Option 2: something like GoodRx as you point out can work very well, especially with generics. One catch to using them. The amount you pay will not count towards your insurance annual deductible. In most (but not all) circumstances the savings can be significant and outweigh this disadvantage.
These strategies may often be out of touch with reality. But in certain circumstances — say you have the choice of timing some necessary but elective surgery — there’s a financial benefit to scheduling it at the beginning of the calendar year…
Mark Zoril says
My family, with two small children, has a high deductible plan. We live in Minnesota. We do not have an HSA – we pay for our costs out of our savings account. Our premium in 2013 was $229 a month. In 2016 it will be $580/month. I expect that it will probably end up around $800 to $1000 a month. We have had three significant health care events this year. My five year old broke her arm – I had the hiccups for 7 days (it was a bit scary – I was concerned it was going to be a long term thing) – and my wife had a medical event. Our total out of pocket costs this year will be around $13K or so with our premiums. Right now, our combined income is a bit below $100K.
Through this process we now know a lot more about how to shop for health care and also had to discuss costs, etc… In my view, most people should understand how to shop for and price health care costs. We shop for food, clothing, homes, insurance, household goods, and everything else. This should not be any different.
Harry Sit says
Mark – Please share your learning on how to shop for health care and discuss costs. As more people come out of the shield of a fixed co-pay, this knowledge is very valuable.
Richard Ericson says
As a physician, I can tell you that we have no way of knowing what a prescription will cost you. We have no mechanism to look up your specific medication on your plan at your pharmacy. I have been surprised many times when a generic medication available at Wal-Mart for $4 cost someone $100 at another pharmacy. You definitely have to communicate these issues to your doctor so they can offer alternatives.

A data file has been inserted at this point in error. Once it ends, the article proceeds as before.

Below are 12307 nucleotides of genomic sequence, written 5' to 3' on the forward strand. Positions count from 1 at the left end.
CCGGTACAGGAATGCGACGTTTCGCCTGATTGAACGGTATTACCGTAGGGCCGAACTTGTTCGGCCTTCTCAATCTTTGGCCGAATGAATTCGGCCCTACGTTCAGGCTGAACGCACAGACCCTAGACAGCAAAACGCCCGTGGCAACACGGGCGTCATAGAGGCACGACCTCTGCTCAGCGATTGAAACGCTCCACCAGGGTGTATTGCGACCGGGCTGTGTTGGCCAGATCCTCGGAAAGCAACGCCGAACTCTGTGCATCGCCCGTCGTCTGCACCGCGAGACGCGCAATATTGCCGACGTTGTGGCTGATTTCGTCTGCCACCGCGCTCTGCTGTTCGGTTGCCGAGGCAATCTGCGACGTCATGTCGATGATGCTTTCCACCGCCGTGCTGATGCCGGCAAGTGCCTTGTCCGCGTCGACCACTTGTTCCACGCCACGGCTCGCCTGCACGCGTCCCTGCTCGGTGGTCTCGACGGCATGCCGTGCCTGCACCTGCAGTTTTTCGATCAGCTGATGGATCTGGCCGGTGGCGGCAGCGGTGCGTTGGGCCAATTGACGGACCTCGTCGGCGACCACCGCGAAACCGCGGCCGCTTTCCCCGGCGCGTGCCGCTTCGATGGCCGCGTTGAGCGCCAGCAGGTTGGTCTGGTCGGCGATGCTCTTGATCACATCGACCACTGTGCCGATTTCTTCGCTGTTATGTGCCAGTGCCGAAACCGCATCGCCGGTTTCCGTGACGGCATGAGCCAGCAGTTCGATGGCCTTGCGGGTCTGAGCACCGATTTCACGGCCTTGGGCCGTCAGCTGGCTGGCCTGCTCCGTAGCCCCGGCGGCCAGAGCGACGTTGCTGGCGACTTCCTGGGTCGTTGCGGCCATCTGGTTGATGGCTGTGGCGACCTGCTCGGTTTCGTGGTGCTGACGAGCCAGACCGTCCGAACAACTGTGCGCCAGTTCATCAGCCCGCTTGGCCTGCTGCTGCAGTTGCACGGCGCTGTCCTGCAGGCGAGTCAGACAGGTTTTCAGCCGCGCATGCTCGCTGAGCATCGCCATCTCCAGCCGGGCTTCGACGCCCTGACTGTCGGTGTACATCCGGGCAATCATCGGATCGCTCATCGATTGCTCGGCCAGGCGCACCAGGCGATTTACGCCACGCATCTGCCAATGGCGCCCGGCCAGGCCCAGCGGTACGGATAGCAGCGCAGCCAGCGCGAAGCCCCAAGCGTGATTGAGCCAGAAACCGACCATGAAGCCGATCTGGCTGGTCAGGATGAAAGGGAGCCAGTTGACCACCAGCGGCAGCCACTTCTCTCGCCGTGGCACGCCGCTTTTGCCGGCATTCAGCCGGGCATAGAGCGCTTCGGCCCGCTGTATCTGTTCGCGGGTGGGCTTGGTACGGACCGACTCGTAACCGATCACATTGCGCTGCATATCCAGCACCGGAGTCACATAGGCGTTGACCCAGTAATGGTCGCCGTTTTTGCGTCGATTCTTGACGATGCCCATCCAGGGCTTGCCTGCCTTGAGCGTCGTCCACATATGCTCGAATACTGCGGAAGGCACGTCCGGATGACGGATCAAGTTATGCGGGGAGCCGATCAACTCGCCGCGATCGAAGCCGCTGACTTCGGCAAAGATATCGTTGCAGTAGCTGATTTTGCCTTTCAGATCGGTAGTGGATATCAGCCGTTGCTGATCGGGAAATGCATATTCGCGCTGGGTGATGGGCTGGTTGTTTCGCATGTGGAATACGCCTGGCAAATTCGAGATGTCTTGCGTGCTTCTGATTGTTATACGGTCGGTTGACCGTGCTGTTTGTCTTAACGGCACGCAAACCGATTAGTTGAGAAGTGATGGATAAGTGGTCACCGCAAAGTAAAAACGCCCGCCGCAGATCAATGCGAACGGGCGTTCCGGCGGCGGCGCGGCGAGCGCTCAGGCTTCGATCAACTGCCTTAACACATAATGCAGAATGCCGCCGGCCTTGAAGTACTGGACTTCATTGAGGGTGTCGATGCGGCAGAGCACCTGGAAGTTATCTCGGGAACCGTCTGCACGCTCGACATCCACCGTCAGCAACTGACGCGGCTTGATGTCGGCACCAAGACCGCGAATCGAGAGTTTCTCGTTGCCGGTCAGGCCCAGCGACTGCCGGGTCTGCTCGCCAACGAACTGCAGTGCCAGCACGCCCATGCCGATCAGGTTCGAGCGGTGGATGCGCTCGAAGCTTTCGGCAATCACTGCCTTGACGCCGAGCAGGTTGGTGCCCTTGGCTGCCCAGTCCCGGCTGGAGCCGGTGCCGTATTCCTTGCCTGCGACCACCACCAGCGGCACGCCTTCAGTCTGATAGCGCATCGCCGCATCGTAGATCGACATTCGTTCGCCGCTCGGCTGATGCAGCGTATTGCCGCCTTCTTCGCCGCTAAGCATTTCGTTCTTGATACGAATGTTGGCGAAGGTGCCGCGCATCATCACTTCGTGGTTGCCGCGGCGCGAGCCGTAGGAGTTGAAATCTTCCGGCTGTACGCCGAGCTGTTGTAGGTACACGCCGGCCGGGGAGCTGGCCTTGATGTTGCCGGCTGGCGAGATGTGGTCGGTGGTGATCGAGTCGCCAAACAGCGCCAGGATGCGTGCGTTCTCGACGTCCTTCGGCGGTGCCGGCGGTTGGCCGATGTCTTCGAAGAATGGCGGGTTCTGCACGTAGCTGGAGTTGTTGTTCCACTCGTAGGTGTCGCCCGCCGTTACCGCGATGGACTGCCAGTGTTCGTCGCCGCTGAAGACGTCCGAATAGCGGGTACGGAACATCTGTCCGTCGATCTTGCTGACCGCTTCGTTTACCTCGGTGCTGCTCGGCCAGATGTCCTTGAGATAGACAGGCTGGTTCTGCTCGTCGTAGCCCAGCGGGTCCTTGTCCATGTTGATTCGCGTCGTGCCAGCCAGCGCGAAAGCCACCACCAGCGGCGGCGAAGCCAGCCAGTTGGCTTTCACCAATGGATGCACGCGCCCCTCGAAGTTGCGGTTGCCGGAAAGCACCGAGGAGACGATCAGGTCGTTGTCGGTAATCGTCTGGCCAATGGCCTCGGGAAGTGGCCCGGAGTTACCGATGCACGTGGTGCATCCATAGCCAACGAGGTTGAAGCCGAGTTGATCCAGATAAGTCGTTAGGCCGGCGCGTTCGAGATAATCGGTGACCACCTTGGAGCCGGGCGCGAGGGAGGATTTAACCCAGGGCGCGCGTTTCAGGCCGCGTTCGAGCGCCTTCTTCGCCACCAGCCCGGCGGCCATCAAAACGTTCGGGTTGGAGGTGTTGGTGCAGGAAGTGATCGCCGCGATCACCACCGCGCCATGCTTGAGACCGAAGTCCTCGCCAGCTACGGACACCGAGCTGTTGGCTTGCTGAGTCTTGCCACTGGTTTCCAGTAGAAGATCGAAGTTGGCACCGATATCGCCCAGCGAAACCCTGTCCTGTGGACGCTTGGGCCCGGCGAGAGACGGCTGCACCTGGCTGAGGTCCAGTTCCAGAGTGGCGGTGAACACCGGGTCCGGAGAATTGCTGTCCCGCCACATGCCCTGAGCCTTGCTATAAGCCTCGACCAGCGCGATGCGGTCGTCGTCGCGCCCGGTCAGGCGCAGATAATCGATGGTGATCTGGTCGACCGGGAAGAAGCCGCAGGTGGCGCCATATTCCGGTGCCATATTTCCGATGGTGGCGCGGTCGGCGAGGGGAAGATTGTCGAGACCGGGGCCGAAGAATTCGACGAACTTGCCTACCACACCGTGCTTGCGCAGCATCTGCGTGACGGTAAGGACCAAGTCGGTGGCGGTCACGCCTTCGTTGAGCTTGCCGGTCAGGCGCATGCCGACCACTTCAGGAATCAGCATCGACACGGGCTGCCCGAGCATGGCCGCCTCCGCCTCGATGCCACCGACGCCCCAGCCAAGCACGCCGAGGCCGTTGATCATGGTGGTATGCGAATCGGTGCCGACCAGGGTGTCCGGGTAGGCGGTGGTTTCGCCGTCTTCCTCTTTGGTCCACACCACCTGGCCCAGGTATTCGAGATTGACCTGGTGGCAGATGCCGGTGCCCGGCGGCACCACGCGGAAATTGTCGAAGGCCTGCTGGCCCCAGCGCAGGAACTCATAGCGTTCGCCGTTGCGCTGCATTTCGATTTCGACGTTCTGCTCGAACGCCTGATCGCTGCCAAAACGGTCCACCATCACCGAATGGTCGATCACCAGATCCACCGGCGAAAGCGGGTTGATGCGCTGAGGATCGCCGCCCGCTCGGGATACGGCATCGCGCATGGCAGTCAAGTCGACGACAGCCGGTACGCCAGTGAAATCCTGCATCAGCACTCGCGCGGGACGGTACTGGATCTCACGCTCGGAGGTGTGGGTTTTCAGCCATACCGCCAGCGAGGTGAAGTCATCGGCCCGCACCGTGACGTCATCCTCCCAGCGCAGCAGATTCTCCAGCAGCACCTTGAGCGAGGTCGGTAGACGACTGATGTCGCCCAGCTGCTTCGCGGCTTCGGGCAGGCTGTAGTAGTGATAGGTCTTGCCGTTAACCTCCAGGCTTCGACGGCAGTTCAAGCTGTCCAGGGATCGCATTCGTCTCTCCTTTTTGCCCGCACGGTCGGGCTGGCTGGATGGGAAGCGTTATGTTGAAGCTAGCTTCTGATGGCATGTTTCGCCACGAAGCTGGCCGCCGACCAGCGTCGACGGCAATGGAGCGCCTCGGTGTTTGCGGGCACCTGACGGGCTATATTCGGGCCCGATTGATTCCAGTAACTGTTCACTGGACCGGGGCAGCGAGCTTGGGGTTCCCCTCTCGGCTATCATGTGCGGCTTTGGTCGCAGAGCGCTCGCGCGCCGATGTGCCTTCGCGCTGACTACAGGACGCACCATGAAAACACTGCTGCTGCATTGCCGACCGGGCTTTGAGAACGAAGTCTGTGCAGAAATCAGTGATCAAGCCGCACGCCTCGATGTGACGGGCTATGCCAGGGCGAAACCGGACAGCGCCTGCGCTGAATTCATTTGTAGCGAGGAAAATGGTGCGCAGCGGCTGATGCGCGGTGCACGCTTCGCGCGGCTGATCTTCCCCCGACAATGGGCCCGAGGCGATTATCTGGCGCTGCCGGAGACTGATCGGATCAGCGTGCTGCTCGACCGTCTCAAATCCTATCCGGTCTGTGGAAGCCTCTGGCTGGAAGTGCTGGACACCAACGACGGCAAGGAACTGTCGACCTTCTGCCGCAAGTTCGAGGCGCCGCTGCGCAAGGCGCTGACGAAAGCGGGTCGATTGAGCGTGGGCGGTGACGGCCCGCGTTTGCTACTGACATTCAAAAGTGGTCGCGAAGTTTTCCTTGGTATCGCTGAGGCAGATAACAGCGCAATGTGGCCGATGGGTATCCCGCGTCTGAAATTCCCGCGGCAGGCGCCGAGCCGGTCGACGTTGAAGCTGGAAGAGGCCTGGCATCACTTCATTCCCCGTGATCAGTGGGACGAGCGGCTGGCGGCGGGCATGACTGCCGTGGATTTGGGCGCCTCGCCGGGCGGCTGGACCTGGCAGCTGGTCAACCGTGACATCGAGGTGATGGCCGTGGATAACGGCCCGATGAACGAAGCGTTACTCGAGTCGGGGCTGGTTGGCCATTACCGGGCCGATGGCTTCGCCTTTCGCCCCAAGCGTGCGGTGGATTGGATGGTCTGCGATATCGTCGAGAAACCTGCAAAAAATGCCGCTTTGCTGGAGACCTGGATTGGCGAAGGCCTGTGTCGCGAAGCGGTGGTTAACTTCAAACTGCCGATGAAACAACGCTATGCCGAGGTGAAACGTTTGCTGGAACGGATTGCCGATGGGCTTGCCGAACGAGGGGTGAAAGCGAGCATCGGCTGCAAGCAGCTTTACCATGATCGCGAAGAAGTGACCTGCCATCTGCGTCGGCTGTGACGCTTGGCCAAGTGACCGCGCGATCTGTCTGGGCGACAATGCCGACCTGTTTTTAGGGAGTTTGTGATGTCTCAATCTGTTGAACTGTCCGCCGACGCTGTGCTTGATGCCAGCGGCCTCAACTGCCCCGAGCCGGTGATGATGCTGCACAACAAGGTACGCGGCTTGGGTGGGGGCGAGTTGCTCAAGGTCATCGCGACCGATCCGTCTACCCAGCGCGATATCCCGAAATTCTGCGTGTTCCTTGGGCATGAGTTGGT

Your statement that your cost will be the same at any pharmacy is not correct for the vast majority of patients on a high deductible plan. The price can vary dramatically from one pharmacy to another. I have had many patients save hundreds of dollars per month by switching pharmacies. Costco and Sam’s club are generally cheapest. Stores that have $4 generics are closely behind (Target, Wal-Mart and Raley’s/Bel Air here in California). I wouldn’t assume you can’t save money. Stop by the other stores with your insurance card and you might save significant amount of money each month.
Joe Blow says
As a physician you really could start by looking up GoodRx in front of patients and say that their insurance will either be close or much higher and mention they can choose to use either.
How much do you want to bet that your patients would love you for the savings?
It would probably take about 45 seconds to pull up the search in probably a 30 minute appointment.
Mark Zoril says
Per Joe Blow, if you do that for me I would tell everyone I knew what an amazing doc you were. I think that is a great idea. Maybe someone on your staff help your patients do this real quickly after their appointment.
Harry Sit says
It may be just how my insurance works on that specific drug. I tried pricing it at Costco and it’s the same to the penny as at Target if I use insurance.
Richard Ericson says
You’re expecting too much out of the appointment. We provide the Good Rx cards and I give patients a handout saying to let me know if cost is a problem. But you have to take ownership of your own healthcare. Don’t expect someone else to do the price shopping. It would be a complete waste of our time together for me to shop your medication for you. You are in the physician’s office for their training and expertise, not to show you how to surf websites.